A typical short term investment is expected to grow for several months. If the investment is successful it can extend to a period of a few years, which is the ideal outcome for a short term investment. For an investment to become long term, the time periods are much longer — often decades.
Long term investments include real estate and cash, these slowly develop over much longer periods. But this isn’t necessarily a bad thing.
Because of the amount of time that long term investments occupy, they often leave room for many short-term investments. Examples of short term investments include individual stocks and mutual funds. If you know you need the money back in the short-term, the stock market is a good place to be.
It’s important to remember that the long term investment account differs largely from the short term investment account in that short term investments will most likely be sold, where as long term investments may never be sold.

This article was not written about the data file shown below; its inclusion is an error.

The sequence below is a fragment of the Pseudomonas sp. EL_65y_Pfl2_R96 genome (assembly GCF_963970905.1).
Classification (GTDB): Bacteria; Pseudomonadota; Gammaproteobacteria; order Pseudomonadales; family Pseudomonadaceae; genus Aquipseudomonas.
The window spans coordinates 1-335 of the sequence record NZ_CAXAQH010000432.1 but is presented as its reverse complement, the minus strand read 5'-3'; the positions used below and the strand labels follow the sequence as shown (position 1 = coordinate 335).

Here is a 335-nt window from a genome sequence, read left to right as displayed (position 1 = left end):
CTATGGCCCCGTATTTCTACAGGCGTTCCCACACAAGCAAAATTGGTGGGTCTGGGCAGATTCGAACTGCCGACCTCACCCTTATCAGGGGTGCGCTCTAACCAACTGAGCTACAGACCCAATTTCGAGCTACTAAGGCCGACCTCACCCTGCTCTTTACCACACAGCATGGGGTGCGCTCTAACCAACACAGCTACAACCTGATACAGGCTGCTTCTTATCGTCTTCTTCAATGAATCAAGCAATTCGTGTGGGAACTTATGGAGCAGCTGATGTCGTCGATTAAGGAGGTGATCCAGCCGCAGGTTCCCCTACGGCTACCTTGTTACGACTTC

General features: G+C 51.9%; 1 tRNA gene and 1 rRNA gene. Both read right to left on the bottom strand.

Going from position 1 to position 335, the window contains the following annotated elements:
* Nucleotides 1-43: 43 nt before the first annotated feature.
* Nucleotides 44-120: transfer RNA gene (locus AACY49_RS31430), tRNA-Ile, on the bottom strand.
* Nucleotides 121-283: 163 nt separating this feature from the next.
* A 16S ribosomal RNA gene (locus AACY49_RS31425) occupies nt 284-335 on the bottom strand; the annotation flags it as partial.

Many creative companies hinge on maintaining the exclusive use of their intellectual properties (IPs). Being the only company that produces something from a certain IP is not only a financially viable way of doing business, but its also the law if that company owns the IP.
Its for this reason that upper management and policy makers should care deeply about the IPs that they hold. Its also why the latest trends in financing IP assets should be paid attention to. IP rights are not only valuable assets but can also be important sources of financing. The desire to enhance innovation is a important concern for creative companies, and access to financing is crucial for start-up companies.
Rights to the exclusive use of an IP can increases a company’s asset value, and understanding the value of the IP can have a knock on effect in making informed decisions in the future. This helps upper management to negotiate more effectively with other companies, and facilitate access to credit.